- because of the many antioxidants
A new Chinese study that is published in the science journal, Heart, shows that eating an egg every day can lower your risk of stroke by 26 percent. The reason is that eggs contain selenium and other powerful antioxidants that protect against atherosclerosis, and we do not get all that much selenium from our diets. Therefore, forget all about the cholesterol scare and warnings against eating eggs. That dietary advice is outdated and has done more harm than good.
There is a clear link between magnesium intake and the risk of heart diseases and sudden cardiac death in postmenopausal women, according to a study that is published in Journal of Women’s Health. Unfortunately, many women are not diagnosed with heart disease at a sufficiently early stage. It is also a fact that many postmenopausal women take calcium supplements for bone health. However, if they also lack magnesium, which is responsible for the calcium distribution in the body, the calcium supplements may instead increase the risk of coronary atherosclerosis. According to new and earlier research, we must focus a lot more on telling women how important it is to get enough magnesium at all stages of life – not least after menopause.
Seniors have an increased risk of cardiovascular disease, which is the leading cause of death. It is commonly known that diet plays a key role in preventing these diseases, and a team of scientists therefore decided to look closer at zincbecause of this nutrient’s many functions in the heart and cardiovascular system. The scientists found that older people often lack zinc for different reasons. Therefore, the dietary guidelines for zinc in old age should be reconsidered with regard to cardiovascular health and other zinc-dependent functions.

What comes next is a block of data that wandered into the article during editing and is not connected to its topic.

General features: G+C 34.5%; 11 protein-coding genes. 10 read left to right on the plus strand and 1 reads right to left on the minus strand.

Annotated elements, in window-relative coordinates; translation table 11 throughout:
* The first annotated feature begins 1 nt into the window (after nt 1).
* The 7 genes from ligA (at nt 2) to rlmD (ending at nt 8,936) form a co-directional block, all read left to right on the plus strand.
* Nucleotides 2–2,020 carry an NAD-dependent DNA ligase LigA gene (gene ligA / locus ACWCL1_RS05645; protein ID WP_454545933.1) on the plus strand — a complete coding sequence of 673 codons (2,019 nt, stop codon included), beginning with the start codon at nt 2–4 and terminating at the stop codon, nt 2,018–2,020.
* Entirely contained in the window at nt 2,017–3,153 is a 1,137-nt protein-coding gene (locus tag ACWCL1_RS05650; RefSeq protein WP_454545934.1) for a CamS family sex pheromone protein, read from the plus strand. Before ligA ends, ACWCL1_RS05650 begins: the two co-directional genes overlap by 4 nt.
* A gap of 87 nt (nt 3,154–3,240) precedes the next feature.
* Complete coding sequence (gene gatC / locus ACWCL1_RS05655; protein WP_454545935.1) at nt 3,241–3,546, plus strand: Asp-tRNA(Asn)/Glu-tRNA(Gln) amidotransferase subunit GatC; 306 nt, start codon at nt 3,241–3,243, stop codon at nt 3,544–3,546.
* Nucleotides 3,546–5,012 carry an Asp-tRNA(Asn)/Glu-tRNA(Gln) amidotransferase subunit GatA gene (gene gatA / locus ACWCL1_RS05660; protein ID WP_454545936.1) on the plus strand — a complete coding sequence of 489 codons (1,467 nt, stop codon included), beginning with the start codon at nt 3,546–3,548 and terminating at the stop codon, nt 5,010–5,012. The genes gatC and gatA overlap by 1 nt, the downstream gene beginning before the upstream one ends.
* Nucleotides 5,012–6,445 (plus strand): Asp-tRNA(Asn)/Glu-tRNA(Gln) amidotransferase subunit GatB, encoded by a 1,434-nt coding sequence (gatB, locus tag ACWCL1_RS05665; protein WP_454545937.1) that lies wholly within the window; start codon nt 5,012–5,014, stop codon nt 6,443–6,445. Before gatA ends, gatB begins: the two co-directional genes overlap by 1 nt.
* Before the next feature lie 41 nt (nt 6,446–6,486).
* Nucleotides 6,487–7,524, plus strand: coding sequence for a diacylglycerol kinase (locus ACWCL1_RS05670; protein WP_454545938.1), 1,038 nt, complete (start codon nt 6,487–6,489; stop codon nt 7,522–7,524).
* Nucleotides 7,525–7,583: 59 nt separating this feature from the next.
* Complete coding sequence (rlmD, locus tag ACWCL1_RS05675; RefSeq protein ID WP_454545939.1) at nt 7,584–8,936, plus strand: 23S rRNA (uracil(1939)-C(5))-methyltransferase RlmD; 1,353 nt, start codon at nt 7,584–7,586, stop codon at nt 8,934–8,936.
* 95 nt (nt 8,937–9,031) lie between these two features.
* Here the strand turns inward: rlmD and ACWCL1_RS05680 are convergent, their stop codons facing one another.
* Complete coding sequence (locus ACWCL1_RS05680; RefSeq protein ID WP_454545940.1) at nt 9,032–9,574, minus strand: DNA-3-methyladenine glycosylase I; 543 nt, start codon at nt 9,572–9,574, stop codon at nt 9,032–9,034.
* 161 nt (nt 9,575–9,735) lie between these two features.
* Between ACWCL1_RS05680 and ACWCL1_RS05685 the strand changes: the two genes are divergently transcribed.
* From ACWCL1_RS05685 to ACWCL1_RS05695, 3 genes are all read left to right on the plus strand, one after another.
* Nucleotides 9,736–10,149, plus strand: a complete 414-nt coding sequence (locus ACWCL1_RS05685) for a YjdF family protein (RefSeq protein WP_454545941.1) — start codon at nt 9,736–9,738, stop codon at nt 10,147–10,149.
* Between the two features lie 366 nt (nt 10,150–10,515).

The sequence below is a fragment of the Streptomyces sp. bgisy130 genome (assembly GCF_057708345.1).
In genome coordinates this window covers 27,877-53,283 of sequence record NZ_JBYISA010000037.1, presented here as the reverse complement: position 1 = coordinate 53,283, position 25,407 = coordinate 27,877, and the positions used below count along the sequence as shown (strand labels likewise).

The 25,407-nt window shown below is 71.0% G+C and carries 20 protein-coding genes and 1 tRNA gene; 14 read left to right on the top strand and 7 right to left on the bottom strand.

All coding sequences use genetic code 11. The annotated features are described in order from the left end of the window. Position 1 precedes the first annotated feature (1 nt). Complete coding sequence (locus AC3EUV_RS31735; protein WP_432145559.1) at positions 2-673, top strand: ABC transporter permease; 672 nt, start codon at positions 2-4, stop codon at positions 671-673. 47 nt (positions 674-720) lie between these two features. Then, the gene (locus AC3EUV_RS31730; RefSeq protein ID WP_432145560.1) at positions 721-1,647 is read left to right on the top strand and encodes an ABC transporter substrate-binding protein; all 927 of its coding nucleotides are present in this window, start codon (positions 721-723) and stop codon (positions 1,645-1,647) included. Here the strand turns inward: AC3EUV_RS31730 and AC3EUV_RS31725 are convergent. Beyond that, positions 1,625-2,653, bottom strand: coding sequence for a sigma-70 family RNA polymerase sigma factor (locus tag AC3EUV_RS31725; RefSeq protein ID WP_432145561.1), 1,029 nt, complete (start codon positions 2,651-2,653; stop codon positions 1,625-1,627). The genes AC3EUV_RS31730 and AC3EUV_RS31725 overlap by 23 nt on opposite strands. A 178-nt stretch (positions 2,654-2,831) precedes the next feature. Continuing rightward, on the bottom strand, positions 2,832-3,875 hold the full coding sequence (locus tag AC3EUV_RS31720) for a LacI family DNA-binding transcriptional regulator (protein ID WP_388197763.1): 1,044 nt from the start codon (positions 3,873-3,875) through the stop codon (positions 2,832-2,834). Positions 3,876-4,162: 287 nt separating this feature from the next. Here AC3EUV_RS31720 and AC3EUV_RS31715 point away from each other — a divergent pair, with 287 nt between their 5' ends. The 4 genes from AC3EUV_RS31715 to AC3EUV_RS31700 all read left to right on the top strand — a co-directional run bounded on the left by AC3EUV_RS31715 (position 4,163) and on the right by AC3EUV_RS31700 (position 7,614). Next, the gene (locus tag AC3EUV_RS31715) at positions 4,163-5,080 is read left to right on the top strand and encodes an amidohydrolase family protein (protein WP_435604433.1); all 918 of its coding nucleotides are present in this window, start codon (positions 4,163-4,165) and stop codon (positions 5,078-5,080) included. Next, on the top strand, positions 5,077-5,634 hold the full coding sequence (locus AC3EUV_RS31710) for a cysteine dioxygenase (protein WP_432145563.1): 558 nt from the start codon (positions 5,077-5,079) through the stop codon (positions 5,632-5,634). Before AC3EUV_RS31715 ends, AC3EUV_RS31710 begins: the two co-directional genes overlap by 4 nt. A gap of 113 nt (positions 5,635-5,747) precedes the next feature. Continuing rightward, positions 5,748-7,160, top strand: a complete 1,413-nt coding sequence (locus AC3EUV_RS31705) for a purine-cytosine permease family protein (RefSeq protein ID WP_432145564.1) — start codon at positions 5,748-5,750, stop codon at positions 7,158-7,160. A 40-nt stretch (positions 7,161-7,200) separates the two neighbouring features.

Life cannot exist without coenzyme Q10. The compound is necessary for the energy turnover in all our cells. It also functions as a powerful antioxidant that protects the heart and cardiovascular system against oxidative stress. Humans are able to synthesize Q10 but our endogenous production decreases with age. Heart failure patients also have reduced levels of Q10 which can be fatal, but decades of research have shown that Q10 supplements can improve quality of life and reduce mortality by close to 50 percent, according to a review article in Journal of Clinical Medicine. Here, the authors refer to 90 published articles. It is also important to get enough selenium, which helps Q10 function optimally.
Heart failure is a disease with a variety of different symptoms and a high mortality rate because the heart’s pumping function is impaired. Heart failure is also characterized by chronic inflammation that worsens the prognosis. Apparently, fish oil supplementation can reduce chronic inflammation, according to a meta-analysis that is published in Heart Failure Reviews. In fact, eating more omega-3 fatty acids from fish and different plant sources can improve survival in heart failure.
- in people aged 60 and older
Cardiovascular disease is the leading cause of death worldwide, and our diet and lifestyle play a major role. According to an Australian study published in British Medical Journal, high-dosed vitamin D supplementation taken for several years lowers the risk of heart attacks or interventions such as angioplasty and by-pass surgery in people aged 60 years and older.
Selenium supports a host of different metabolic processes and serves as an antioxidant that protects our cells. According to recent studies, selenium also has anti-ageing properties that protect us against cardiovascular disease, cancer, dementia, and other age-related diseases. According to a review article published in Medical News Today, selenium also helps against impaired immunity and counteracts chronic inflammation, which is typically seen in connection with ageing processes. A Swedish study of healthy seniors has even showed that supplementation with selenium and Q10 has a positive effect on heart function, quality of life, and life expectancy.